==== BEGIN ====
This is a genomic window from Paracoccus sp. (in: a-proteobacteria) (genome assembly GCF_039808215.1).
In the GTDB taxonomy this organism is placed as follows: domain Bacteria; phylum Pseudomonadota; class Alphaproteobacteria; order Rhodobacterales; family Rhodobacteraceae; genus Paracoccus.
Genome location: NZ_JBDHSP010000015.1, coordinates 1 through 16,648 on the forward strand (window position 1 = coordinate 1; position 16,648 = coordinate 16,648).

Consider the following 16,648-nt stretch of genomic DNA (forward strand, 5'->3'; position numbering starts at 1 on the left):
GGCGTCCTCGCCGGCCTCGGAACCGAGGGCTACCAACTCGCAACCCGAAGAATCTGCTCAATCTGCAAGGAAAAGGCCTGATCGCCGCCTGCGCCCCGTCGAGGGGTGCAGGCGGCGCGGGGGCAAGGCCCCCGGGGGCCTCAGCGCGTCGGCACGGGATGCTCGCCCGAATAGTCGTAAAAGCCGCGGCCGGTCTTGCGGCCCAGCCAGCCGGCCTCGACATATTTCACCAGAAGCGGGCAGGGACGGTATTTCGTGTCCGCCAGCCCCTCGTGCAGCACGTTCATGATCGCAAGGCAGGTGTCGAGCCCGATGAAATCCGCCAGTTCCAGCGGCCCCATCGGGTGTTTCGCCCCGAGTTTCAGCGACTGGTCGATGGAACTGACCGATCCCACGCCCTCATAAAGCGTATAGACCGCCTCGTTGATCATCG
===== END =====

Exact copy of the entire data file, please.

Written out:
This is a genomic window from Paracoccus sp. (in: a-proteobacteria) (genome assembly GCF_039808215.1).
In the GTDB taxonomy this organism is placed as follows: domain Bacteria; phylum Pseudomonadota; class Alphaproteobacteria; order Rhodobacterales; family Rhodobacteraceae; genus Paracoccus.
Genome location: NZ_JBDHSP010000015.1, coordinates 1 through 16,648 on the forward strand (window position 1 = coordinate 1; position 16,648 = coordinate 16,648).

Consider the following 16,648-nt stretch of genomic DNA (forward strand, 5'->3'; position numbering starts at 1 on the left):
GGCGTCCTCGCCGGCCTCGGAACCGAGGGCTACCAACTCGCAACCCGAAGAATCTGCTCAATCTGCAAGGAAAAGGCCTGATCGCCGCCTGCGCCCCGTCGAGGGGTGCAGGCGGCGCGGGGGCAAGGCCCCCGGGGGCCTCAGCGCGTCGGCACGGGATGCTCGCCCGAATAGTCGTAAAAGCCGCGGCCGGTCTTGCGGCCCAGCCAGCCGGCCTCGACATATTTCACCAGAAGCGGGCAGGGACGGTATTTCGTGTCCGCCAGCCCCTCGTGCAGCACGTTCATGATCGCAAGGCAGGTGTCGAGCCCGATGAAATCCGCCAGTTCCAGCGGCCCCATCGGGTGTTTCGCCCCGAGTTTCAGCGACTGGTCGATGGAACTGACCGATCCCACGCCCTCATAAAGCGTATAGACCGCCTCGTTGATCATCG